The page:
On Tue, Sep 15, 2015 at 1:00 AM, Noah Misch <n...@leadboat.com> wrote:
>> ...but I'm not sure I like this, either.  Without row_security=force,
>> it's hard for a table owner to test their policy, unless they have the
>> ability to assume some other user ID, which some won't.  If someone
>> puts in place a policy which they believe secures their data properly
>> but which actually does not, and they are unable to test it properly
>> for lack of this setting, that too will be a security hole.  We will
>> be able to attribute it to user error rather than product defect, but
>> that will be cold comfort to the person whose sensitive data has been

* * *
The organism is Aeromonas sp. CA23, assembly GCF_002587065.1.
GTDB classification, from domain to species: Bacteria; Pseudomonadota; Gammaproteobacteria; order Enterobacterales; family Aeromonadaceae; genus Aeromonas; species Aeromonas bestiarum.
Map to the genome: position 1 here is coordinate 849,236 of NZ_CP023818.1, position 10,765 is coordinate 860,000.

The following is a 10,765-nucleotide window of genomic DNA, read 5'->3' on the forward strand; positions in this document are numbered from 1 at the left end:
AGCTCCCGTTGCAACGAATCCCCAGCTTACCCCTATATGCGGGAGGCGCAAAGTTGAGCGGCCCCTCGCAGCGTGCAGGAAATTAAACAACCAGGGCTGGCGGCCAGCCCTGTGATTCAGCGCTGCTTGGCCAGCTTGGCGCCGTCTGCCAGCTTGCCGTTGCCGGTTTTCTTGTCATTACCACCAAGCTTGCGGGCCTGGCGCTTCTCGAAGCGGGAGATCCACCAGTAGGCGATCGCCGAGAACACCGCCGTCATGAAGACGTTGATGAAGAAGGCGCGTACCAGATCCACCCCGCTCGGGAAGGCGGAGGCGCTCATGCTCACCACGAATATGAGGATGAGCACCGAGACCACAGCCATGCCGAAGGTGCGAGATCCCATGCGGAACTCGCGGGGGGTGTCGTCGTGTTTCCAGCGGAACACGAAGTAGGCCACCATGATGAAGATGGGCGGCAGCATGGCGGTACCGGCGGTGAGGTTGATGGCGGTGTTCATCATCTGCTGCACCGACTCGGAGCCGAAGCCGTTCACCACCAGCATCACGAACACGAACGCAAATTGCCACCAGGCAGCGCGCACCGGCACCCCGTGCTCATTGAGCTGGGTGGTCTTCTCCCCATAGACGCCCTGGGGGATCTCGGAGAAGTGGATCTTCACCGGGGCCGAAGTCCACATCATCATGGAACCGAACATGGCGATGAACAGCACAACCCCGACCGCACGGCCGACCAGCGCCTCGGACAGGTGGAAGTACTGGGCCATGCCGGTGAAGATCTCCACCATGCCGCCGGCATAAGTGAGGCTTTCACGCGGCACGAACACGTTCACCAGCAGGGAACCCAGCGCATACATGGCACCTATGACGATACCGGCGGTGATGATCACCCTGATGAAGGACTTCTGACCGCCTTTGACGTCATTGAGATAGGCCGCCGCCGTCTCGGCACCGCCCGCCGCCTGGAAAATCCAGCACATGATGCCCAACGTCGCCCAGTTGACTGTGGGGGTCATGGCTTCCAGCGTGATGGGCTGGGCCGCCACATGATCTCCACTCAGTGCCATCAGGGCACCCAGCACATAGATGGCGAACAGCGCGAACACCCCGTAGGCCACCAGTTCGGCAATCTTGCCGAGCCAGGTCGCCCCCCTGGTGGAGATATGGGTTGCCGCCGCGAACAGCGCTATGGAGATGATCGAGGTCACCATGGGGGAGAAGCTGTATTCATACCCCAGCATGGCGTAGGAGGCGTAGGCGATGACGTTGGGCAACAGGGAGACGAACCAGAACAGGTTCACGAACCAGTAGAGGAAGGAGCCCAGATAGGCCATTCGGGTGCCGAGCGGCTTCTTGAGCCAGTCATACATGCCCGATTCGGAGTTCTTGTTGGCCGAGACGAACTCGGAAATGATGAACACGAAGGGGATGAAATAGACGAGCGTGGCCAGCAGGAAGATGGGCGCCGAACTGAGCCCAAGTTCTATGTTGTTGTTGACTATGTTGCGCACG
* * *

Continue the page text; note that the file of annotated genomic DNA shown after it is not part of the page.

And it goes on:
>> leaked.
> The testing capability is nice, all else being equal.  Your scenario entails a
> data custodian wishing to test with row_security=force but willing to entrust
> sensitive data to an untested policy.

That's not really accurate.  You can test the policy first and only
afterwords GRANT access to others.

> It also requires a DBA unwilling to
> furnish test accounts to custodians of sensitive data.  With or without
> row_security=force, such a team is on the outer perimeter of the audience able
> to benefit from RLS.  Nonetheless, I'd welcome a replacement test aid.

I can't argue with that, I suppose, but I think row_security=force is
a pretty useful convenience.  If we must remove it, so be it, but I'd
be a little sad.

Robert Haas
EnterpriseDB: http://www.enterprisedb.com
The Enterprise PostgreSQL Company

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